Wednesday, January 31, 2007

CT 1: The Wheel and the Cross

When I arrived at Punahou nine years ago the sophomore English course was a genre-based course consisting of one semester of "Novel/Short Story" and one semester of "Poetry/Drama." During my first year at Punahou I fell in with a group of teachers who were having regular meetings to talk about critical thinking and how teachers might best be able to teach courses which made an explicit attempt to teach students thinking skills in the context of the content-area classes. Most of the people in the group were familiar with the work of Richard Paul, and were using his schemata for organizing thinking about thinking. Perhaps his most familiar graphic organizer is often called "The Wheel."

Paul breaks critical thinking down into elements (purpose, question, information, inferences, concepts, assumptions, implications and consequences, and point of view). Grouping them in the form of a wheel suggests that, while each of these elements exists a kind in simultaneous interaction with all of the others, it is possible to focus in at any given time on one or another of the elements in order to test or examine one's thinking.

After my proposal for a new course called "Sophomore English: Critical Thinking" was accepted, I began using the wheel with them as point of entry into critical thinking or metacognition. But I was never quite comfortable with the fact that the wheel put these terms into geographical contiguity with one another without making clear what the most frequent or most logical channels of connection among them might be. It was useful to see them laid out together, but it was

The second year I was teaching the course I attended a conference led by Richard Paul at which I was shown a different way of organizing the elements. It was called "The Elements of Reasoning in Graphical Form," (it can be found it The Miniature Guide to Critical Thinking and Tools ) and it represented the elements in such a way as to show some of the ways in which one might lead to or be connected to the other in the actual process of thinking:

I liked this version better, but as I began using it with classes I found it a little bit cluttered, and I also found that as I was explaining the basic idea of the elements and their relationship to one another in class, I found myself using my own body as a point of analogical reference. I would say something more or less like this:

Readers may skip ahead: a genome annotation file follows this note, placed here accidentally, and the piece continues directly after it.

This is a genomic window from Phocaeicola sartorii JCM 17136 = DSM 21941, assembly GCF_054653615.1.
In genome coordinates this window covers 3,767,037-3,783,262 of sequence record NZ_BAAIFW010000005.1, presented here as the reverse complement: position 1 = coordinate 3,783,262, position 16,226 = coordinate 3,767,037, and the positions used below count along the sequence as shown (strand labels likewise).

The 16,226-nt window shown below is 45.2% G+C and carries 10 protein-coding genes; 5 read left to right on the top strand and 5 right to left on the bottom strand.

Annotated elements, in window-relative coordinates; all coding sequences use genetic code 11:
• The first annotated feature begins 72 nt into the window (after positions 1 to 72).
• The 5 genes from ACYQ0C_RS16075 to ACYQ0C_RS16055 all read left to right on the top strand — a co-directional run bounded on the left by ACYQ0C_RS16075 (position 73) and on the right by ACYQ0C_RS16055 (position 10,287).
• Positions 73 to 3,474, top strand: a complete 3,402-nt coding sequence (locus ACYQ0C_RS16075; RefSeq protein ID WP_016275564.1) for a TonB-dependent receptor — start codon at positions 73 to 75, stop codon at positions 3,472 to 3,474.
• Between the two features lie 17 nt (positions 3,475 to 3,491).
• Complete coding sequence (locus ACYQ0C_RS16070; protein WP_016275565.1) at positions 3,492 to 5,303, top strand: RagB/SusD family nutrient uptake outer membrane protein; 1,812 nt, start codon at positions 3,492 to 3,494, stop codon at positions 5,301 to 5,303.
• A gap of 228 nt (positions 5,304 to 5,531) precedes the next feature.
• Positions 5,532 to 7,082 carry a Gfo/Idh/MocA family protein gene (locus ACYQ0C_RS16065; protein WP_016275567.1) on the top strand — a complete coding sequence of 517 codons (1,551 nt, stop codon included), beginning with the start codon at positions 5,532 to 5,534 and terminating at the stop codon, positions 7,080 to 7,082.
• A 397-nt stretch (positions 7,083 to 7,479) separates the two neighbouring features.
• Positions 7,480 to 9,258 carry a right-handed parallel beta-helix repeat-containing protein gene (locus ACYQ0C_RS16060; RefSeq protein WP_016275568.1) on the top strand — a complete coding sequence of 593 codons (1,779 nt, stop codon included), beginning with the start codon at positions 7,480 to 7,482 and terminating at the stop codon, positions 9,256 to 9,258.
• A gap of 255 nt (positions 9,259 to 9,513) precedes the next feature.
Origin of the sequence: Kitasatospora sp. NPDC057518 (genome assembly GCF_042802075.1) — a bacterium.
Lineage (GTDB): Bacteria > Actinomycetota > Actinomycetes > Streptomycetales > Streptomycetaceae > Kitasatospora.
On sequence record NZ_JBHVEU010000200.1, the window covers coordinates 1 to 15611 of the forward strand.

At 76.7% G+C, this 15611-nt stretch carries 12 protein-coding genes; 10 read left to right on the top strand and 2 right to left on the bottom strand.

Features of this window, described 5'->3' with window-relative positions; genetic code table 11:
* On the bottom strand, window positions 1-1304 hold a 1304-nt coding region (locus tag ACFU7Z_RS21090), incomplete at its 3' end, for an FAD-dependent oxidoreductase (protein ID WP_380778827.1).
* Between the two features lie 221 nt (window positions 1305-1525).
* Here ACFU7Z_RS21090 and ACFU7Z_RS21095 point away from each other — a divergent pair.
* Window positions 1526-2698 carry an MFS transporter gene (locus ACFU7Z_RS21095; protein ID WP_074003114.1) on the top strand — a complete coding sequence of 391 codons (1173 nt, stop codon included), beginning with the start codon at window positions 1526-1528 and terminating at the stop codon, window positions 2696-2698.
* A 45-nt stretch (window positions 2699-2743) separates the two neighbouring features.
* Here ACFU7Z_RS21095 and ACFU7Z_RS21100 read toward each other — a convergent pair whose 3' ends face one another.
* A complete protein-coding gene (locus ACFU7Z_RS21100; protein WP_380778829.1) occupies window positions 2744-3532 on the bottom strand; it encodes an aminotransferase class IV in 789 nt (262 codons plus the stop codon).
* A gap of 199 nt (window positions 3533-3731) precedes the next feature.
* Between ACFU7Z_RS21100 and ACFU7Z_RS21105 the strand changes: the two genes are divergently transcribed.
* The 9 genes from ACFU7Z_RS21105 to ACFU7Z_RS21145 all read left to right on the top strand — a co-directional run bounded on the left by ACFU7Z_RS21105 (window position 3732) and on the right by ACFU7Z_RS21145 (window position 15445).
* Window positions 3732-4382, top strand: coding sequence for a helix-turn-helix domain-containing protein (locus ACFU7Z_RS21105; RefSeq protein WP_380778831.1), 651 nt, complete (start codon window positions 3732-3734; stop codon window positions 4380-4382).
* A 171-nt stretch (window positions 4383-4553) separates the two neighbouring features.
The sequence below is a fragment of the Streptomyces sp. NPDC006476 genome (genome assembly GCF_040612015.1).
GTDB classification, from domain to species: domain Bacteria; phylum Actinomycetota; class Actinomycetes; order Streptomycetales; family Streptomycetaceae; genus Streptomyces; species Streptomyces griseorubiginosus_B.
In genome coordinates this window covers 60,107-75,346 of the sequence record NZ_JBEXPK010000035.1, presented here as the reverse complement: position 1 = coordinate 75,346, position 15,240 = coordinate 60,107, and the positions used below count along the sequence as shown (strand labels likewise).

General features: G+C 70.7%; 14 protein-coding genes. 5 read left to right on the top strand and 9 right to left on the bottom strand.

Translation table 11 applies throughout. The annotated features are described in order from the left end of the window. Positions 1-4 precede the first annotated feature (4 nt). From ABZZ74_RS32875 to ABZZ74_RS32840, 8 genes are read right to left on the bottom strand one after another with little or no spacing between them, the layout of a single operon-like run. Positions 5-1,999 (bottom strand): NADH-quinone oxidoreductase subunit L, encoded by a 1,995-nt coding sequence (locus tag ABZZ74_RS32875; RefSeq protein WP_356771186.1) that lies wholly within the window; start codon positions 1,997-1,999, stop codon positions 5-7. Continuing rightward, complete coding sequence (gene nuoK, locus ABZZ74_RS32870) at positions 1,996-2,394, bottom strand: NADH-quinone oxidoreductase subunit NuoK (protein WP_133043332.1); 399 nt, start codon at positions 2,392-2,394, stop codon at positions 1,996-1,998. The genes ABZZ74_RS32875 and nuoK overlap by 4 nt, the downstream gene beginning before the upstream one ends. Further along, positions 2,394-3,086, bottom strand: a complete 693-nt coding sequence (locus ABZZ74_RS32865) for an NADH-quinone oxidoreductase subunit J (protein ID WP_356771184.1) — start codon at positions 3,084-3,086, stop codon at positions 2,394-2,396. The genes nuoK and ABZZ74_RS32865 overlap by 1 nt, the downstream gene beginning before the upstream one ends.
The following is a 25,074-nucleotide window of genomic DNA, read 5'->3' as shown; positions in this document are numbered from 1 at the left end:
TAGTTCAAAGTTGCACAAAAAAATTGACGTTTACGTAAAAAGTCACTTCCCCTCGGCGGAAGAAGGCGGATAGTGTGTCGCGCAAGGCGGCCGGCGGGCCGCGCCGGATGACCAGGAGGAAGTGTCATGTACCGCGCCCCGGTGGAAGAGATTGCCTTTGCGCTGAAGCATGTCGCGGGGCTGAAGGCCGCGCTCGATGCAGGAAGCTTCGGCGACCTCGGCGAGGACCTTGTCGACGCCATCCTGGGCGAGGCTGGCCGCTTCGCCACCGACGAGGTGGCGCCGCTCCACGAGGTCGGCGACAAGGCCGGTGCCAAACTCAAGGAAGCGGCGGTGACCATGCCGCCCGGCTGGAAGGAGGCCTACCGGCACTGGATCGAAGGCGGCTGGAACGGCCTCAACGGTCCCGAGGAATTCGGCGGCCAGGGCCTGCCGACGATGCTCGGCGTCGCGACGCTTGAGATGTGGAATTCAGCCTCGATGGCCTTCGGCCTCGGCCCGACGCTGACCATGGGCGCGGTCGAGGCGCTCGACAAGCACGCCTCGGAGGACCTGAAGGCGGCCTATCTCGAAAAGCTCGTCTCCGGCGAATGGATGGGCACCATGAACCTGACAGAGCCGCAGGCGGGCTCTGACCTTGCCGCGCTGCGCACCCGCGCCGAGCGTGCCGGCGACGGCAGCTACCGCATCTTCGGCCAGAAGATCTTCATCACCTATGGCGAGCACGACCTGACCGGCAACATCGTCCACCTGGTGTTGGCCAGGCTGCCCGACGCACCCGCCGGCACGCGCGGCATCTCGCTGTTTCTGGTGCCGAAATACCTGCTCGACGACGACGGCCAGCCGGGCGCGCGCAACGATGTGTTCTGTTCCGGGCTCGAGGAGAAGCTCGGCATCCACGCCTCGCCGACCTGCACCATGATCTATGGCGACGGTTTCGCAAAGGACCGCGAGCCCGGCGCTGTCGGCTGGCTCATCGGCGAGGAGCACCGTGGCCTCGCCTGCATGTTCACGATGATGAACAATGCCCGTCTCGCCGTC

One way of monitoring your own thinking is to take a status check of where you are. I am standing here. If I raise my hand and point out in front of me (at which point I do so), that's the direction I might be headed in. That's might represent my future, my purpose, my goal. If I started to walk in that directions, depending on exactly which path I took, I'd wind up in perhaps one space, or perhaps another. And whatever decisions I make, conscious or unconscious, intentional or accidental, will have implications and consequences. (I sometimes recite Frost's "The Road Less Traveled" as a way of illustrating this point.)

Everything that has happened so far in my life that has brought me to this point is behind me (Looking backward over my shoulder). That would include my past education and experience, any information I might have available to me, any assumptions I was making, and so on.

One of the most productive and interesting moves to make, from a critical thinking perspective, is the sideways move. If I'm standing here, I see things one way. But if I take three steps over here, (doing so and then turning), suddenly I have different point of view, and I am able to notice different things. For example, now I can see that Kainoa has a backpack behind his desk, which I didn't know before.

There are a lot of basic critical thinking paradigms: structured routines that you can use to test yourself and move toward clarity, significance, breadth, and depth. One of the ones that I will be asking you to practice frequently is simply to think or write your way through three questions that are closely related to what I have just tried to demonstrate: Where am I now? Where am I trying to get to? How might I get there? To which you might want to add a fourth: Is there another point of view? Is there another way of thinking about it?

As I went through this explanation, I realized that the graphic above was really an upside down representation of the way I was thinking, so I tinkered with it and basically re-drew it to come up with a somewhat simpler version that more closely matched my intuitive sense of the way the elements are related to one another. For lack of a better term, I'll call it The Cross:

Somewhere along the line I also realized that rather than simply start off with this visual representation, I might make it a more interesting experience for the students to come up with their own maps of the critical thinking process. So that's usually one of the first things I do now. Early in the first semester, before we even begin talking about the elements or standards, I ask the students to work in groups of two or three to come up with a visual representation of what thinking looks like. Then I give them sheets of chart paper and ask them to draw out their ideas and present them to the class. Then I explain that in the interests of having a common vocabulary, and so that they will frame to understand how the various followup activities we will do are interconnected, I share The Cross with them. I make a point of explaining that this is a fairly crude and fairly tentative representation of a much more complex and multilayered set of processes, and that we will during the course of the semester be working together to come up with a clearer and more sophisticated common sense of what we are doing. But this is a place to start.

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